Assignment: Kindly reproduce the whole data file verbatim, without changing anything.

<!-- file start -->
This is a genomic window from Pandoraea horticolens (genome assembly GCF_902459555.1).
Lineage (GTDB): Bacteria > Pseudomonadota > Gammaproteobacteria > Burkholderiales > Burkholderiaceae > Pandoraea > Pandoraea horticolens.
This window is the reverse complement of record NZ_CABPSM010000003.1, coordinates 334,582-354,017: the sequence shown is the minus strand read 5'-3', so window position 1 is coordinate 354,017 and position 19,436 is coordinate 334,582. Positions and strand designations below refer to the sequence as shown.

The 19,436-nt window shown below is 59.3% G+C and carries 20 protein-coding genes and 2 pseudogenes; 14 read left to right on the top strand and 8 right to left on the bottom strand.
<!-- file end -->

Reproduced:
This is a genomic window from Pandoraea horticolens (genome assembly GCF_902459555.1).
Lineage (GTDB): Bacteria > Pseudomonadota > Gammaproteobacteria > Burkholderiales > Burkholderiaceae > Pandoraea > Pandoraea horticolens.
This window is the reverse complement of record NZ_CABPSM010000003.1, coordinates 334,582-354,017: the sequence shown is the minus strand read 5'-3', so window position 1 is coordinate 354,017 and position 19,436 is coordinate 334,582. Positions and strand designations below refer to the sequence as shown.

The 19,436-nt window shown below is 59.3% G+C and carries 20 protein-coding genes and 2 pseudogenes; 14 read left to right on the top strand and 8 right to left on the bottom strand.